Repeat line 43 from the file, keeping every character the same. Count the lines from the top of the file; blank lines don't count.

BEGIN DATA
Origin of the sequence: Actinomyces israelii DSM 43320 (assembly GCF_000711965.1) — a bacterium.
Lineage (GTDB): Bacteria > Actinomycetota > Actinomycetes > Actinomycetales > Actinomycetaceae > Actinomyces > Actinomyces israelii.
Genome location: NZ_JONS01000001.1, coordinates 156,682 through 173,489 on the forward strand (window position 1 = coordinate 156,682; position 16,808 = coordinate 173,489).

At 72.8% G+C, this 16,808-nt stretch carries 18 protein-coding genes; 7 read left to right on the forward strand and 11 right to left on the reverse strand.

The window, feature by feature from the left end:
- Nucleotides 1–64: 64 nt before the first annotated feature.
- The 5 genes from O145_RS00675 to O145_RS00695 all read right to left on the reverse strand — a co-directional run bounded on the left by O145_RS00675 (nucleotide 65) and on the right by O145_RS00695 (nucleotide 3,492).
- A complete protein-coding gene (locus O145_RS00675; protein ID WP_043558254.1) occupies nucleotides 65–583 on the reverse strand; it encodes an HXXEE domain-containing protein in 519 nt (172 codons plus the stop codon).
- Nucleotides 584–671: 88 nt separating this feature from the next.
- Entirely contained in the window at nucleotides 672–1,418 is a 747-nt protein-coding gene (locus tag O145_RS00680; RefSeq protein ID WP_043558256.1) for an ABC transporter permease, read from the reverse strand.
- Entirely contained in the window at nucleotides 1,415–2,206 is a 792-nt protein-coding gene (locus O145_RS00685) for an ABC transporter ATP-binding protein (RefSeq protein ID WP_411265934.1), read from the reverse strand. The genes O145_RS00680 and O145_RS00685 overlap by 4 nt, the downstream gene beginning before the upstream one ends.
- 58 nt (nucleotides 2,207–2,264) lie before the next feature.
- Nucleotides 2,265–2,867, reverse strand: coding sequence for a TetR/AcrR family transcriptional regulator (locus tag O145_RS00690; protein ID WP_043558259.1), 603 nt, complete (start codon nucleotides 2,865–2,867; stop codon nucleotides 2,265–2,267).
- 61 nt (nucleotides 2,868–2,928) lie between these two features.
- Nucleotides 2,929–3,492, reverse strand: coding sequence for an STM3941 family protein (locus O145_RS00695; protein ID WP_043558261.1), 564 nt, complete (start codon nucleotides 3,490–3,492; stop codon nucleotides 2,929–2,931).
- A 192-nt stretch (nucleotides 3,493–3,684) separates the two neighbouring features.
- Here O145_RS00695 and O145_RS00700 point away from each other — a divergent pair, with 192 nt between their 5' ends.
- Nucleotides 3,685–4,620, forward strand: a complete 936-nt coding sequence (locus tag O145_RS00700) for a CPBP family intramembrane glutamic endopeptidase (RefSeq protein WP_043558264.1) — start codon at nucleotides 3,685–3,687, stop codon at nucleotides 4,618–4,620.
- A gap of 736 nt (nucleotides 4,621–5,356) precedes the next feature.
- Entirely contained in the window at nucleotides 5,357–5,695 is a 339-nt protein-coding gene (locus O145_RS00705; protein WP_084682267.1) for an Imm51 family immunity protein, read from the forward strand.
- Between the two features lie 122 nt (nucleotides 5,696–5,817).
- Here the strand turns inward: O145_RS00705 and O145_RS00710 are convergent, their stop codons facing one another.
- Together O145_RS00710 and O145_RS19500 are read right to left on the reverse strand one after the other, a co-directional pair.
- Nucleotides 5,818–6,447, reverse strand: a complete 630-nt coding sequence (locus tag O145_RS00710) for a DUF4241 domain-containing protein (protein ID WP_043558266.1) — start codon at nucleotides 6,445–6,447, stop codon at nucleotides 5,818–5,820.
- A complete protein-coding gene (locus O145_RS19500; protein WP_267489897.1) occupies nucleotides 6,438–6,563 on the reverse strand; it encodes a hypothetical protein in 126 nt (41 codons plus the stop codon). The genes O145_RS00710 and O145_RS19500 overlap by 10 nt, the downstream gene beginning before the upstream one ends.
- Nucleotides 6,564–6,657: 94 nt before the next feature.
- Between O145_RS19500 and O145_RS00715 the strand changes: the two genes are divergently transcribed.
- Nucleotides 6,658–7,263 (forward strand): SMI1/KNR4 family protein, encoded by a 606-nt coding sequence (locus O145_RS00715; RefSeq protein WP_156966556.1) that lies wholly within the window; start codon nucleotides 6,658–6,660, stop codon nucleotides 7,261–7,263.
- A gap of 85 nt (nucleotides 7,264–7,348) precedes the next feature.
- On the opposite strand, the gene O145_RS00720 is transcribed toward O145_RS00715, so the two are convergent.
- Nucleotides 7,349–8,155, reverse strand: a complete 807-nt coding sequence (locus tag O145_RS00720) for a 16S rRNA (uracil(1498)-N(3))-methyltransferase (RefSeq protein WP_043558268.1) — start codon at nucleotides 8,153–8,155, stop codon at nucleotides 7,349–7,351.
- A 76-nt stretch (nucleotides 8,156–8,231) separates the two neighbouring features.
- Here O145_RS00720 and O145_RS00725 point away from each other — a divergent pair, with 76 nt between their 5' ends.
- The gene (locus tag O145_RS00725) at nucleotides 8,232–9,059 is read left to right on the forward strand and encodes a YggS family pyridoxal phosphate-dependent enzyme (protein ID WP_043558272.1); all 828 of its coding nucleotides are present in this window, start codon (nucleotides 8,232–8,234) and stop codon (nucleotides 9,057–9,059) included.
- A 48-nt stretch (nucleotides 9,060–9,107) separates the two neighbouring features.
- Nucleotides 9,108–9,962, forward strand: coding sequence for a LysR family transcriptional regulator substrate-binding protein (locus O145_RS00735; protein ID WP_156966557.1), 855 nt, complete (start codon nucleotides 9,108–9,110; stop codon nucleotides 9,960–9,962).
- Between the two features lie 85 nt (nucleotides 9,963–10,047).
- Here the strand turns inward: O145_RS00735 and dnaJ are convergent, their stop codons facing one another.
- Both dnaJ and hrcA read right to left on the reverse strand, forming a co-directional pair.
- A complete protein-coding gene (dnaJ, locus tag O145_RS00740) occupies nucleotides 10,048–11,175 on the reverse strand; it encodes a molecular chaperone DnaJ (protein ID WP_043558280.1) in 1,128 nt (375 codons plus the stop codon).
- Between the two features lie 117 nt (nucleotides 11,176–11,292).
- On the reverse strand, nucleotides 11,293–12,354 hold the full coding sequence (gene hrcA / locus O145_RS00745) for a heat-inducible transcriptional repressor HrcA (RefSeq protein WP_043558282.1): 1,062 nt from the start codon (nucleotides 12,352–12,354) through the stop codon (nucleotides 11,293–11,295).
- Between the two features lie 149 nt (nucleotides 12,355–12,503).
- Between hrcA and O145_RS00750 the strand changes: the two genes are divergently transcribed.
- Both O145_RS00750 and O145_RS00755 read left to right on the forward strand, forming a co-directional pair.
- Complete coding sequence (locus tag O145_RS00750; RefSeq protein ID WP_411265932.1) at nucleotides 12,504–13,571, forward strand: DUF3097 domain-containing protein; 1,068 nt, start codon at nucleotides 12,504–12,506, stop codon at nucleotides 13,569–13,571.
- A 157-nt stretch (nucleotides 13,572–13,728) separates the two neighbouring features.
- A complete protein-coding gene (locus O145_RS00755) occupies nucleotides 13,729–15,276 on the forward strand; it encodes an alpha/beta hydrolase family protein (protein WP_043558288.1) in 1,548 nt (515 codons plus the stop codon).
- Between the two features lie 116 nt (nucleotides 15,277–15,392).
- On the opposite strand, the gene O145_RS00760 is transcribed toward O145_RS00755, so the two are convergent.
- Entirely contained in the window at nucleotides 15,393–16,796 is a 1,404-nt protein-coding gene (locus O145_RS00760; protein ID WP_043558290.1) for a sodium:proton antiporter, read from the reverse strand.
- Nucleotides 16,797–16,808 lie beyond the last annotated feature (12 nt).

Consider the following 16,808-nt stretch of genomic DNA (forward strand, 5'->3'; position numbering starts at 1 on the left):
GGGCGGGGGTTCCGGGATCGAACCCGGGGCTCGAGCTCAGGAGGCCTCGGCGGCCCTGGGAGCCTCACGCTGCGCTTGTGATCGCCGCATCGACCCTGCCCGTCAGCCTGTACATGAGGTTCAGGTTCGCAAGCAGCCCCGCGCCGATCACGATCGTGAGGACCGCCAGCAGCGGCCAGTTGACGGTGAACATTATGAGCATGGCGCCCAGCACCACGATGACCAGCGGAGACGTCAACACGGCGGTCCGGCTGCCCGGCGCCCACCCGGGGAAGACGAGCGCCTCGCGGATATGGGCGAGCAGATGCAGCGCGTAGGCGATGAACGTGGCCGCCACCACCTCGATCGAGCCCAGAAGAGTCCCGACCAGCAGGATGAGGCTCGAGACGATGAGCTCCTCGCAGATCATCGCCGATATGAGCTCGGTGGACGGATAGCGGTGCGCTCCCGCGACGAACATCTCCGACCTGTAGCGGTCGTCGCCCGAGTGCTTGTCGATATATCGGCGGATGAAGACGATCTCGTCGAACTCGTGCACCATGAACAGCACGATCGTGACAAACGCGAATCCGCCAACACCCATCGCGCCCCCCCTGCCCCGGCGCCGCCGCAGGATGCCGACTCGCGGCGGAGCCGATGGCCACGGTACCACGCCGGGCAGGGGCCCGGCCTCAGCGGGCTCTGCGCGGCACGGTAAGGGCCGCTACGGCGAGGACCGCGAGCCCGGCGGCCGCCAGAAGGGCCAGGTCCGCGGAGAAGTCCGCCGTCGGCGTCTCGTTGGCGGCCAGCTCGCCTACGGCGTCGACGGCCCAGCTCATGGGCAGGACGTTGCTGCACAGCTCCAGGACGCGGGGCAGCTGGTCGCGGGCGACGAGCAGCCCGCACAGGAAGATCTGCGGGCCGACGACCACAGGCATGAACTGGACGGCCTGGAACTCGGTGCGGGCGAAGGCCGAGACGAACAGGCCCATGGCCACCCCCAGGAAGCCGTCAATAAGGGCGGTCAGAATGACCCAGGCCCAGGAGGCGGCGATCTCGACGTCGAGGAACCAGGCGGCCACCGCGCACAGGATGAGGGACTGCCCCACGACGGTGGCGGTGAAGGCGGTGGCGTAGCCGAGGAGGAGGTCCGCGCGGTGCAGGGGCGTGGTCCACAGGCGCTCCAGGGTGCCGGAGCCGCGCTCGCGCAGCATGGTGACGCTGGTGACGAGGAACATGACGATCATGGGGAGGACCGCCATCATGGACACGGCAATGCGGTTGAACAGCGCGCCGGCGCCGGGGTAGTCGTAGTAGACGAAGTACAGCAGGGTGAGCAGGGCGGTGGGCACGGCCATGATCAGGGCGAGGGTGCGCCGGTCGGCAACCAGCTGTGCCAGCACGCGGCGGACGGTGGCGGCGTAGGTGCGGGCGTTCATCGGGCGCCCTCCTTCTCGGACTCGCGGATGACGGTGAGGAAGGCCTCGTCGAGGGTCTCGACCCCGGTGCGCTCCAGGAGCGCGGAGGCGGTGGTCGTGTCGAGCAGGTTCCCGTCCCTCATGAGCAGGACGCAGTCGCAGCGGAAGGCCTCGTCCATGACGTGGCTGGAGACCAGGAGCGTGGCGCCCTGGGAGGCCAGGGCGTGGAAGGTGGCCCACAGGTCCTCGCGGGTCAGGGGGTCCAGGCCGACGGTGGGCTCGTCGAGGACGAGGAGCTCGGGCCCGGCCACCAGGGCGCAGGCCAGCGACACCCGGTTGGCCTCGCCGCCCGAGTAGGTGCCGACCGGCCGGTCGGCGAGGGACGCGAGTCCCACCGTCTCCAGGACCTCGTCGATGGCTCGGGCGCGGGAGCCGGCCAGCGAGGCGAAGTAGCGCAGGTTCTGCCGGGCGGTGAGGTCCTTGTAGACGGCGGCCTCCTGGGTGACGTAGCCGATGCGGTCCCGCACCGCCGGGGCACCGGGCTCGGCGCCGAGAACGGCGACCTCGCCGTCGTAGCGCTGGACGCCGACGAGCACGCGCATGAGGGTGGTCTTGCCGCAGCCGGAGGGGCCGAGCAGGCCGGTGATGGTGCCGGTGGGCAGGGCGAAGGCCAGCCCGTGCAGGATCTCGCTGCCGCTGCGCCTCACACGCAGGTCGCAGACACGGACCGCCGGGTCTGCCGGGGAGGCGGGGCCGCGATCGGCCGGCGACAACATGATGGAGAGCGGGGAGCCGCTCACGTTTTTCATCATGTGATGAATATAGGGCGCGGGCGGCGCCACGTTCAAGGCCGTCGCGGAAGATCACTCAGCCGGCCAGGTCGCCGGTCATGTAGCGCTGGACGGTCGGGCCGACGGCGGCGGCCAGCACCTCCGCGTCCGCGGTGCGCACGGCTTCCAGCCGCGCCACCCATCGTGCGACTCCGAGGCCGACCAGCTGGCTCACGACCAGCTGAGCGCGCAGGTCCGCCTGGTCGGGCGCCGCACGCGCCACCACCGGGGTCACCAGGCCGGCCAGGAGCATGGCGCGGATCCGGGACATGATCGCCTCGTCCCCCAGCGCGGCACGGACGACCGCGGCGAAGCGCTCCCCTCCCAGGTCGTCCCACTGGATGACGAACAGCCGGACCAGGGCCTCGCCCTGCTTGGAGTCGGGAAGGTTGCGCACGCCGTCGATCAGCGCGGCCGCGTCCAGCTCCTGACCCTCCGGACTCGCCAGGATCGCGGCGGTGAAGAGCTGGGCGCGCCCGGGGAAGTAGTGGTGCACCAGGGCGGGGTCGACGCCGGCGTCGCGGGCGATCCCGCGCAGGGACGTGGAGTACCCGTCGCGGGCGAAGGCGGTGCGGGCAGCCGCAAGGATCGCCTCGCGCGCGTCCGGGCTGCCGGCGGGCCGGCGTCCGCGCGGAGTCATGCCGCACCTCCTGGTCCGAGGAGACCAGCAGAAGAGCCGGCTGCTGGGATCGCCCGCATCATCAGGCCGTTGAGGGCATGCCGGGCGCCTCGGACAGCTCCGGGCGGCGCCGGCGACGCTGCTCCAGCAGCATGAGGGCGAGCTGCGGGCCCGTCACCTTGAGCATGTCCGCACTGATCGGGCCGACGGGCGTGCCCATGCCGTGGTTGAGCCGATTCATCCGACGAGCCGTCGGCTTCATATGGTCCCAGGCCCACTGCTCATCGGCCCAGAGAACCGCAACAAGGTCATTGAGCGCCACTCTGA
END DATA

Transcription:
- Between the two features lie 149 nt (nucleotides 12,355–12,503).